March came in like a lamb and went out like a lamb in this neck of the woods. We got a few drabs of snow that last week…some that just covered the ground following rain each time. Some of the nights the stars were very bright, and one night the aurora borealis was super after the clouds moved out. I didn’t see it, but I saw several photos of the many colors that appeared in the night sky. Some days it got up into the high fifties, but some nights it got down into the single digits.
Other folks in the Midwest weren’t so lucky, as they had snowstorms to the north (some blizzard-like) and where the cold met warmer temperatures to the south, there were 31 tornadoes. Tornadoes in 9 different states left 33 dead and dozens injured. This was an all-time record for these storms in March from Texas to Wisconsin and all the states in between. There is still potential for more tornadoes during this week in that same area, which might go through some more populated areas.
Many homes and businesses were destroyed, as winds in some of the tornadoes reached over 150 MPH. Seeing some of the videos, cars were picked up like toy trucks and thrown about. Many steel structures were blown apart, with roofing and siding becoming missiles. Large trees were shredded or torn out by their roots and tossed about. There were thunderstorms in western New York, and we got some hard rain that turned to snow at the end, but I didn’t hear any thunder snow.
We had visitors over the weekend, as my daughter, Erin, came up with our granddaughters Rachel and Emily. The star of the visit was great-granddaughter, Milly Jade Peterson, who just turned eight months…and she’s a keeper for sure. [She is] such an alert little girl who always had a smile on her face, no matter who was holding her. Her eyes were always scanning the new environment and watching whoever was talking.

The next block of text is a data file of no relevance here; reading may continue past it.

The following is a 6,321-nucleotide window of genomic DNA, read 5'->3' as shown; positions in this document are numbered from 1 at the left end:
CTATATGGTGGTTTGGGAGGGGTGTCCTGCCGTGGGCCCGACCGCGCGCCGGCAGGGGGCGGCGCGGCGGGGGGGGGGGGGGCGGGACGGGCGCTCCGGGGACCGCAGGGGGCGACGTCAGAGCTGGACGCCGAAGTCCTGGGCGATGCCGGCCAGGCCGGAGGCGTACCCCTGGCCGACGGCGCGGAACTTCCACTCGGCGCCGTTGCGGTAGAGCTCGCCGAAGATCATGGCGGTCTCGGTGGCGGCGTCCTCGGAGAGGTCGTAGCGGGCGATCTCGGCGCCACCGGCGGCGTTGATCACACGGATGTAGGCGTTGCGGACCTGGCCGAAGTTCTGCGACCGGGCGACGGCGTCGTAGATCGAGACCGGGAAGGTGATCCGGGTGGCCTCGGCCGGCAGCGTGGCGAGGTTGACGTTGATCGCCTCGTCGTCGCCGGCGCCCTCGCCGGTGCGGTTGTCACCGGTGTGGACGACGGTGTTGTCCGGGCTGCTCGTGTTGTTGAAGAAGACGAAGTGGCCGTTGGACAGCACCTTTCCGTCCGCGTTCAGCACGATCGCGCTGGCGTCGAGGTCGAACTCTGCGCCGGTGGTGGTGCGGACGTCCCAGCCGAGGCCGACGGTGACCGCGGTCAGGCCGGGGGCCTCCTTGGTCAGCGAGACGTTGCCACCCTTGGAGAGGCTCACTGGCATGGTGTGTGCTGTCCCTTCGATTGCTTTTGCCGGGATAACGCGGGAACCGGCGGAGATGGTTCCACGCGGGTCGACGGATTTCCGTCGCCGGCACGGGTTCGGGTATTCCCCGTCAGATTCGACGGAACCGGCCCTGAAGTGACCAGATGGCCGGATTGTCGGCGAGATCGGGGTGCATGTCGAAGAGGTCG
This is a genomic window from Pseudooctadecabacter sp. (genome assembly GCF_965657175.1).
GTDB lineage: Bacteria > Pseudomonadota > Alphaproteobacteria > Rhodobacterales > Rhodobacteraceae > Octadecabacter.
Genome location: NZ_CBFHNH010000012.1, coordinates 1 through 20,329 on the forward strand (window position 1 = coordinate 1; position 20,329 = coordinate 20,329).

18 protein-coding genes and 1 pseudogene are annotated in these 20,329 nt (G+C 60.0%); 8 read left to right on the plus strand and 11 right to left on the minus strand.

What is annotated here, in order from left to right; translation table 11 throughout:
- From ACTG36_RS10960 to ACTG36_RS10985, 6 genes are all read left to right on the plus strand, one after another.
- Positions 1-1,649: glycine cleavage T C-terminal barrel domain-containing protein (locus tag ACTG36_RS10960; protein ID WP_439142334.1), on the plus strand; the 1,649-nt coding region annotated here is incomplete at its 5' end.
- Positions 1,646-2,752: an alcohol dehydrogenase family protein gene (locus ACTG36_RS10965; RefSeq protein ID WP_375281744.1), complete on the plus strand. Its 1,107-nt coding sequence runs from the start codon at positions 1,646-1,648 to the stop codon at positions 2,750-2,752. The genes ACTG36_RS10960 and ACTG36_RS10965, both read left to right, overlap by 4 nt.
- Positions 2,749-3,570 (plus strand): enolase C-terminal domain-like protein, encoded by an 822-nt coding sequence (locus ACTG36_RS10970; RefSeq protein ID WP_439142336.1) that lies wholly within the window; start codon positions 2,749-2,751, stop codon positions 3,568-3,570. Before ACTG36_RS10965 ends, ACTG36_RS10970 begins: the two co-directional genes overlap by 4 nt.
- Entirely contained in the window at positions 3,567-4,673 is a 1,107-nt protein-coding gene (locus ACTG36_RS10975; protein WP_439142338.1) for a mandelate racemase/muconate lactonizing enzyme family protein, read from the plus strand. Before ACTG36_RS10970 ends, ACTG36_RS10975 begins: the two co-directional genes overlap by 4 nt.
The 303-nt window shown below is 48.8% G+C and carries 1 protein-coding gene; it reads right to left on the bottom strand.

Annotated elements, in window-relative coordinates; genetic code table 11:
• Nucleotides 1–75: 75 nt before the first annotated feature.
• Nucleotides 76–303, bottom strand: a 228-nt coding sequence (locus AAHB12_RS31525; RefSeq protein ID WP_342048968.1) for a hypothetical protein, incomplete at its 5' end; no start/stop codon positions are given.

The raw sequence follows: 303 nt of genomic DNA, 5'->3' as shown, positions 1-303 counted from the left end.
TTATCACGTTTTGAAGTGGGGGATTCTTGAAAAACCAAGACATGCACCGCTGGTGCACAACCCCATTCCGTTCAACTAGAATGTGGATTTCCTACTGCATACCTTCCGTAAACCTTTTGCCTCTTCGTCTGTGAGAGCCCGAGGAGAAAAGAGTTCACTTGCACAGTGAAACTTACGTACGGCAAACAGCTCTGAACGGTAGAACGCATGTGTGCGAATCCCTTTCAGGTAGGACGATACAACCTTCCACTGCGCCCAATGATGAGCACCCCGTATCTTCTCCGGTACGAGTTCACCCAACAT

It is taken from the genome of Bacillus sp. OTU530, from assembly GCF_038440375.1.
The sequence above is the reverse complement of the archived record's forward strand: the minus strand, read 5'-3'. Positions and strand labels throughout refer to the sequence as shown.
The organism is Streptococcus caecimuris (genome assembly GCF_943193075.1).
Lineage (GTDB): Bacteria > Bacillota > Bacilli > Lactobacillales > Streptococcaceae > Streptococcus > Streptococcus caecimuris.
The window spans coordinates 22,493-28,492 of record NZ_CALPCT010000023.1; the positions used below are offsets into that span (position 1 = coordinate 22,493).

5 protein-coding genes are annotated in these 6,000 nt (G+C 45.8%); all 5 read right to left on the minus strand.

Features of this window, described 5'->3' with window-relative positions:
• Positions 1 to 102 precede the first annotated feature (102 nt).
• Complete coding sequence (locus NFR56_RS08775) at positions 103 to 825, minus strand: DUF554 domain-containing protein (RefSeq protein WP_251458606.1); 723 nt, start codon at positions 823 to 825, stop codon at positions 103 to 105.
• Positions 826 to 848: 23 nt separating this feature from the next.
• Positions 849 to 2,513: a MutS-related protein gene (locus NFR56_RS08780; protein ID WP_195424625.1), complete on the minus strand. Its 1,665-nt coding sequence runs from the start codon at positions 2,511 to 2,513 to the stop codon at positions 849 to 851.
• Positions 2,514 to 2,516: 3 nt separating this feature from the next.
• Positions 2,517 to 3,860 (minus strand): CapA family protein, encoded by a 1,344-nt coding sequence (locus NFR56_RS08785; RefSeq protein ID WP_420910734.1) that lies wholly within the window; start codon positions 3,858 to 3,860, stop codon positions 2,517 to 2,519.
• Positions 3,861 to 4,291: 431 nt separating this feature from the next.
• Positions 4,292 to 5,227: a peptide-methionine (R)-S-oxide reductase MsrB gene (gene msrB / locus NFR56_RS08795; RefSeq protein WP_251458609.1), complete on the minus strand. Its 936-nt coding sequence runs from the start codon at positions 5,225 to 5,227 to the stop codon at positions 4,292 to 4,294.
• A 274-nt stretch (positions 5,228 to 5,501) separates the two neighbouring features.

Anytime Oliver, the big yellow cat, went through he got a special look. She never did get a hold of his hair, but she tried a couple times when he got too close. She played with her musical toys as she sat up on the couch and played her drum…or anything that made noise. Everything was going into her mouth, so I think it won’t be too long and her metal spoon will be hitting a tooth. I was told she got fussy the last night here (and she even cried,) but I never heard her. She had a smile on her face when I saw her in the morning, so I guess everyone got through it.
While here, Erin, granddaughter Rachel, and I went over to visit Eric [Sutherland’s Maple Moss Sugarworks] sap house. He had just finished boiling for the day, but his mother and sister were still bottling some up to finish the day. I believe he said he did forty gallons that day. A few days earlier, I was over while he was still boiling, and his daughter was helping his mother bottle that day and they had done sixty gallons…a great day with the syrup at about fifteen-percent sugar content. After a sample taste, Erin bought a jar. If you catch him boiling, stop in and get yourself a sugar shack tour plus some syrup.
This warm weather has the birds on the move north. I had several Slate-Colored Juncos come in this week, and most of them are banded now. I got a few Song Sparrows, Red-Wing Blackbirds, Black-Capped Chickadees, and Common Grackles, plus a few more Evening Grosbeaks. I even had a couple Mallards on the inlet to the pond today [April 4], two Turkey Vultures on the dam, and a Herring Gull flew over, so things are moving quickly to spring.
[I] counted fifty Canada Geese on [the] Old Forge Pond and in the channel to First Lake, along with a few Mallards and a couple Hooded Mergansers. Today, [April 4] I saw a male Common Merganser on Fifth Lake…the first I’ve seen this year. My orchid cactus has bloomed over a month early, as it had only had blooms once while we were still in Florida. Then it bloomed again once we put it outside, with over thirty blooms…hope it does that again.
Speaking of Florida, my birding friend, Julie Long, is on Sanibel Island. She had been going there since she was twelve and didn’t want to miss what was going on. She went over to visit a friend I had made across from our unit to see how his plants made it through the storm. He showed her one of the night-blooming Cereus that I had planted four years ago, now that is right across from his driveway…and it was still alive. Don’t know if it was going to bloom, but just being alive after all the salt water is [a] good [thing.]
If it stays warm, my daffodils are going to bloom, but that’s another story. See ya.
Photo at top: Karen and great-granddaughter Milly. Photo by Gary Lee.